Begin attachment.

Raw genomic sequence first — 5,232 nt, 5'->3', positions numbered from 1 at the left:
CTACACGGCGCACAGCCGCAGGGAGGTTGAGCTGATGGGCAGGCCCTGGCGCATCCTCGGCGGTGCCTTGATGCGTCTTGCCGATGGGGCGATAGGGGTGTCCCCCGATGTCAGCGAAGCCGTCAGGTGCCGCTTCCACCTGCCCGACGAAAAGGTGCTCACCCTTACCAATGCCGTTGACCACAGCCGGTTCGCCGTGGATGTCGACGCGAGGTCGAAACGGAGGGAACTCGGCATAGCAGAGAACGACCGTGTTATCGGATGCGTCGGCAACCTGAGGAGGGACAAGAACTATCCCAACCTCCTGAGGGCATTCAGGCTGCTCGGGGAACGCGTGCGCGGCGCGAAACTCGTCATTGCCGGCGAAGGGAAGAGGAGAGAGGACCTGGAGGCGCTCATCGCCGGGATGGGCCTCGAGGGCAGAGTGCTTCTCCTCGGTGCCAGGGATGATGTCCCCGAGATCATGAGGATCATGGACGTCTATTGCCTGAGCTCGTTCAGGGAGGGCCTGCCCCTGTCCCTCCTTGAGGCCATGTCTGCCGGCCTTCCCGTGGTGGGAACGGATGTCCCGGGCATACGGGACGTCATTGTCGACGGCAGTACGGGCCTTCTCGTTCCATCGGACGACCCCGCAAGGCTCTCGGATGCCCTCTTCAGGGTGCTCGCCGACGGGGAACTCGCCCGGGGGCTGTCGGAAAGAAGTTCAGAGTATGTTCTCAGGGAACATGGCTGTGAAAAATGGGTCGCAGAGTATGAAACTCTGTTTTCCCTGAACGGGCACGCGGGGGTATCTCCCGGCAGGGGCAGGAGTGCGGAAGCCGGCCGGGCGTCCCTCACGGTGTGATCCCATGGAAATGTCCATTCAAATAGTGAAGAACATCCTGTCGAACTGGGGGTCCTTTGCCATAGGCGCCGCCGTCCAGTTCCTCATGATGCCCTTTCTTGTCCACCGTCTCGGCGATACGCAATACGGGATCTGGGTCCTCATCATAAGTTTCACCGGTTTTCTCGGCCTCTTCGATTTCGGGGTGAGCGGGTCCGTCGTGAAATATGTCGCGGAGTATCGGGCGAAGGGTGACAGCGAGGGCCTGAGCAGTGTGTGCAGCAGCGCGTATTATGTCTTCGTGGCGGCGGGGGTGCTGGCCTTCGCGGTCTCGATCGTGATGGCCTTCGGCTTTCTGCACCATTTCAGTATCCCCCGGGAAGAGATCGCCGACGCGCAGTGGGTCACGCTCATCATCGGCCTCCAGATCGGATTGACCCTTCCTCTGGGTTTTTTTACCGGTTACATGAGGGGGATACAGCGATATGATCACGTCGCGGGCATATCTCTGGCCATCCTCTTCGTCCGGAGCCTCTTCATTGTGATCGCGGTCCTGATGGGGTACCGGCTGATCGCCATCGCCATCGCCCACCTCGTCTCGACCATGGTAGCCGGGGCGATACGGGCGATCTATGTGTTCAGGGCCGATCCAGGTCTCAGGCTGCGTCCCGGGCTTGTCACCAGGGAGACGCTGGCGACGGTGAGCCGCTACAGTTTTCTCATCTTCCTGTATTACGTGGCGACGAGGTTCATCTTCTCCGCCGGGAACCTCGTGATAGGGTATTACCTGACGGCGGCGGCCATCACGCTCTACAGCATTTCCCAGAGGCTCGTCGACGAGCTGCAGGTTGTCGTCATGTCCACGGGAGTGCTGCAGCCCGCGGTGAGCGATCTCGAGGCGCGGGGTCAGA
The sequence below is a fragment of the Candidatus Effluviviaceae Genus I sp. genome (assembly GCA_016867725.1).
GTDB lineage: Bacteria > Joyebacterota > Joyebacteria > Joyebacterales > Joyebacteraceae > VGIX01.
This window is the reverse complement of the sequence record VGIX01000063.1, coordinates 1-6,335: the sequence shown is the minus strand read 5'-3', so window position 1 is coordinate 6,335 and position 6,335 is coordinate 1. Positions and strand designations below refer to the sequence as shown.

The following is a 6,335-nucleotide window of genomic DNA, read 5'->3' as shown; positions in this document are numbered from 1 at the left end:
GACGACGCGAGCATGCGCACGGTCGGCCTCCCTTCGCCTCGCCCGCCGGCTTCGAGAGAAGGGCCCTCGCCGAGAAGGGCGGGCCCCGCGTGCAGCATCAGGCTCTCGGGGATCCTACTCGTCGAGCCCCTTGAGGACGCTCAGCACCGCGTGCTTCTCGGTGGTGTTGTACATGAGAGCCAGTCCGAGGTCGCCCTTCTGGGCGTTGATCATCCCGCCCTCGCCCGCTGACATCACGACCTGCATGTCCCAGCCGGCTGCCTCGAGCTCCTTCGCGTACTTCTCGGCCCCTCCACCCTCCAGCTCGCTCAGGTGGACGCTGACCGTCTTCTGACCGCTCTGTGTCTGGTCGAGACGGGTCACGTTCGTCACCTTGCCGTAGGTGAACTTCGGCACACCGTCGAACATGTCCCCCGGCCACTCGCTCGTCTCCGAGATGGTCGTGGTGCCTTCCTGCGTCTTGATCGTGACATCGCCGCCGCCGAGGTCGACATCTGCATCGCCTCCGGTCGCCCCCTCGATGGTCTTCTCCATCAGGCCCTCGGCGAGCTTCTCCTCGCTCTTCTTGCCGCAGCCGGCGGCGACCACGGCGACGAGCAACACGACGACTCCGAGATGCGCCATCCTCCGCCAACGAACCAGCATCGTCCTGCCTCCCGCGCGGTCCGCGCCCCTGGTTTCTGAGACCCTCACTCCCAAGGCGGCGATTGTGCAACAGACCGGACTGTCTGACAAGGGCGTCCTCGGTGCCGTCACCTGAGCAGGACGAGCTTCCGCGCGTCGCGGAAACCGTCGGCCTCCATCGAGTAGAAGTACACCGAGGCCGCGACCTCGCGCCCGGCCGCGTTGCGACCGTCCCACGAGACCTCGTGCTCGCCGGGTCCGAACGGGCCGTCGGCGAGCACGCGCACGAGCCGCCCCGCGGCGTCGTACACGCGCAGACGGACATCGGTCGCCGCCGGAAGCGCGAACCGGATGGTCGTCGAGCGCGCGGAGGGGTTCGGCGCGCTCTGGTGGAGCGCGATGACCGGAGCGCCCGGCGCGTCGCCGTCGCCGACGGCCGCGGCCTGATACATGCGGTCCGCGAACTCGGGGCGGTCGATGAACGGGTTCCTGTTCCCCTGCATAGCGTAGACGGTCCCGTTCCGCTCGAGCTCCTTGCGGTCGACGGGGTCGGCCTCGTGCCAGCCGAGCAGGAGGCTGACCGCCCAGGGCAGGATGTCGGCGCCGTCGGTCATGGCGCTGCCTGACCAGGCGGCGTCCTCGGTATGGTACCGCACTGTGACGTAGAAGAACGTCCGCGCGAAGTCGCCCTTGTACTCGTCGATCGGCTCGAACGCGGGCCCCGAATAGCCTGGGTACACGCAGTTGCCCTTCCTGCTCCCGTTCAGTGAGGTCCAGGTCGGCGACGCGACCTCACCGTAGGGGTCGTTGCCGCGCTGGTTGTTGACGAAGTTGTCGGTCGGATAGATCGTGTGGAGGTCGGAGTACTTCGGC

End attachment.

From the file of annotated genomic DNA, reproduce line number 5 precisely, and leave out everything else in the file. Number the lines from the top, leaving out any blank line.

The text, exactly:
This window is the reverse complement of the sequence record VGIX01000063.1, coordinates 1-6,335: the sequence shown is the minus strand read 5'-3', so window position 1 is coordinate 6,335 and position 6,335 is coordinate 1. Positions and strand designations below refer to the sequence as shown.